During Sunday's Chapter Brother Mikah pronounced his simple vows and was clothed in the black scapular and leather belt of the professed. We rejoice with him. As the ceremony began Abbot Damian asked Brother Mikah, "What do you seek?" Mikah responded, "The mercy of God and of the Order." This brief dialogue reminded all of us that our life as monks is a life of total, loving dependence on Christ our Savior who constantly invites us to draw water in joy from the fountains of his mercy. Here are excerpts from Abbot Damian's exhortation to Brother Mikah.Saint Benedict reminds us that, “The life of a monk ought to be a continuous Lent.” And at the beginning of Lent, we read that Jesus went into the desert wilderness. The wilderness is not so much a geographical place or landscape. It is life - your life, my life, our lives. Life is wild. In other words, there is something untamed, uncontrollable and full of the unexpected about it.
Reflect for a moment how your life has been interrupted in unforeseen and unpredictable ways, for better or for worse. Has the future ever taken you by surprise? This is when life becomes really real. And this is what it means to enter the wilderness. It is to embrace life and reality - your life and your reality. And this is a lesson we are invited to learn over and over again, such is our “continuous Lent” as monks. The future is always coming to us in ways that we cannot foresee or plan out exactly. The future always comes to us full of promise and full of risk. There is always an open-ended dimension to it. The promise assures us that something is coming. However, we do not know exactly what it is coming. And why we do not know is that what is coming is a Who – God. Saint Augustine wrote:
For I saw in ecstasy I know not what, which I could not long endure, and being restored to my mortal estate, and the manifold thoughts of mortal things from the body which presses down the soul, I said, what? I am cast away from the sight of Your eyes. You are far above, and I am far below. What then, brethren, shall we say of God? For if you have been able to comprehend what you would say, it is not God; if you have been able to comprehend it, you have comprehended something else instead of God. If you have been able to comprehend Him as you think, by so thinking you have deceived yourself. This then is not God, if you have comprehended it; but if it be God, you have not comprehended it. How therefore would you speak of that which you cannot comprehend?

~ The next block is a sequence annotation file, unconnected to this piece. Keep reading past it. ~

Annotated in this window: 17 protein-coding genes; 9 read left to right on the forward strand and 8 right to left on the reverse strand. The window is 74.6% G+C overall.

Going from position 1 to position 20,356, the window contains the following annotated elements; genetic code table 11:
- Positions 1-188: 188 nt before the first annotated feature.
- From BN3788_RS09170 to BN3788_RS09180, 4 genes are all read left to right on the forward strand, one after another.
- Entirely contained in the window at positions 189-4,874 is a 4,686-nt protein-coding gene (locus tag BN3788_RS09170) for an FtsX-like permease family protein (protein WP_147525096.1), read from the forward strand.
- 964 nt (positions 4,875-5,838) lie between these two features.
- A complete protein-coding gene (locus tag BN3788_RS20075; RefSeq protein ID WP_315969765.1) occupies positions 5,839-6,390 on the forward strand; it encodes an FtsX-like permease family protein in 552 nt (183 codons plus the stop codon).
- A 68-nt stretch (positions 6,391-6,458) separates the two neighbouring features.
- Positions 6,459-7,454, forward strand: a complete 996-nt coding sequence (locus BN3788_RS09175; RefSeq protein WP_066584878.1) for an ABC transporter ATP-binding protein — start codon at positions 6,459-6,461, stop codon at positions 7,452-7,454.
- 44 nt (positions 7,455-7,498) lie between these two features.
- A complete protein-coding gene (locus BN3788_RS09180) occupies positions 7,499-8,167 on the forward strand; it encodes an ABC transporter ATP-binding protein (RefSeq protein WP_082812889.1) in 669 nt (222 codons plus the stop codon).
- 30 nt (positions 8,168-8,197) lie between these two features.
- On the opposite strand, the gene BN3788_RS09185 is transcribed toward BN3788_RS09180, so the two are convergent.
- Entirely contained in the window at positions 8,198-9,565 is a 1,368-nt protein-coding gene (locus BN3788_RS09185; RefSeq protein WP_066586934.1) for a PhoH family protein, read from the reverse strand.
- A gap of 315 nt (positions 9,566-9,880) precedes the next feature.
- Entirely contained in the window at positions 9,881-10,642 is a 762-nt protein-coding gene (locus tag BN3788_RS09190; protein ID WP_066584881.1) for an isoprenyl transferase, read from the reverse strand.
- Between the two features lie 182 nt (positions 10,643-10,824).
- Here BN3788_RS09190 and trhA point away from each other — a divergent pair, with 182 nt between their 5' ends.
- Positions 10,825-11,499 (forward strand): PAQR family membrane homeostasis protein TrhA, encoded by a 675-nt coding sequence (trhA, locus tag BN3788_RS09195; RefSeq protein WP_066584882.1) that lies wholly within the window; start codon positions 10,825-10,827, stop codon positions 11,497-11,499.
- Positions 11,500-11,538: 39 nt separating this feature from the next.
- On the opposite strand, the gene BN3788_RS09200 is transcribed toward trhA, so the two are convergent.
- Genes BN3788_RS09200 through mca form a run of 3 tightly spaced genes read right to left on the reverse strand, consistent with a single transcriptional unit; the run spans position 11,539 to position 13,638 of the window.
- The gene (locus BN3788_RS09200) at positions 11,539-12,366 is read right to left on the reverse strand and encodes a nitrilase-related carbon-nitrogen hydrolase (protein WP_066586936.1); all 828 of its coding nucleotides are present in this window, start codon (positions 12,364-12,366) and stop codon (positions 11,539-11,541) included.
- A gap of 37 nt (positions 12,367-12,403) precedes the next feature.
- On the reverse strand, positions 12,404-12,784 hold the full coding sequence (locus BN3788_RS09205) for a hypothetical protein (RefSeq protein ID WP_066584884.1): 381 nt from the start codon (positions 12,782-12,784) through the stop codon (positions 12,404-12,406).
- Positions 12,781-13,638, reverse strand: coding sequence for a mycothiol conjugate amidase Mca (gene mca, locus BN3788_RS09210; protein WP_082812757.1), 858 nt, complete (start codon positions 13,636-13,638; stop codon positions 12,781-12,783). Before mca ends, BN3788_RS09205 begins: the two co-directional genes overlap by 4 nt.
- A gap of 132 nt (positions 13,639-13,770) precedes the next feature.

This unknowing is what makes the wilderness of life so wild and so attractive. Promise and risk are really two sides of the same coin. Every promise we make, and every promise that is made to us, contains the risk that it might not be fulfilled in the way we want or expect - except the promise of God. Because the promise of God is also its fulfillment and that promise, that fulfillment has a name, Jesus Christ. The promise of God comes to us, inviting us, but never coercing us, to a response. Inviting us to risk a response.
Maybe we could view the temptations that Jesus faced and that we face in the wilderness of life as the illusion of promise without risk - seeing a promise as a guarantee. That would be a legal, contractual relationship, but we are speaking of a love relationship. The wilderness of life is full of promise and full of risk. We cannot have one without the other.
Mikah, what is it you are truly seeking? What is it you really want? Isn’t what you really want, what you are really seeking, life, more life, abundant life? Again, Saint Benedict tells us, “Seeking his workman in the multitude of people, the Lord calls out to him and lifts his voice again: ‘Is there anyone here who yearns for life.” Mikah, in choosing to make Simple Profession, you are betting that the future will offer you more, not because it necessarily will because of some supposed guarantee but because it might offer you this more. And this might, this possibility of more life is what strengthens your faith, hope and resolve to risk the decision you are making to remain open to more life, even when you do not know how that more will turn out in detail.
Too often we look at what happened to Jesus in the desert wilderness as a sort of test to see whether he will make the right decisions, or choices or not; whether he will prove himself or not. But fundamentally, I see it as whether he will take the risk to remain open to the future, to the life that the Father has in store for him as he begins his ministry.
Mikah, I invite you to join us, your brothers in this community, in our wilderness struggle, in remaining open to God’s future for us. I do not know what that future will bring you, or me, or anyone of us. There is always that unknowing dimension. But I do know that where there is a future, there is also the possibility of life - more life. And so, I invite you now to join us in never closing out that possibility.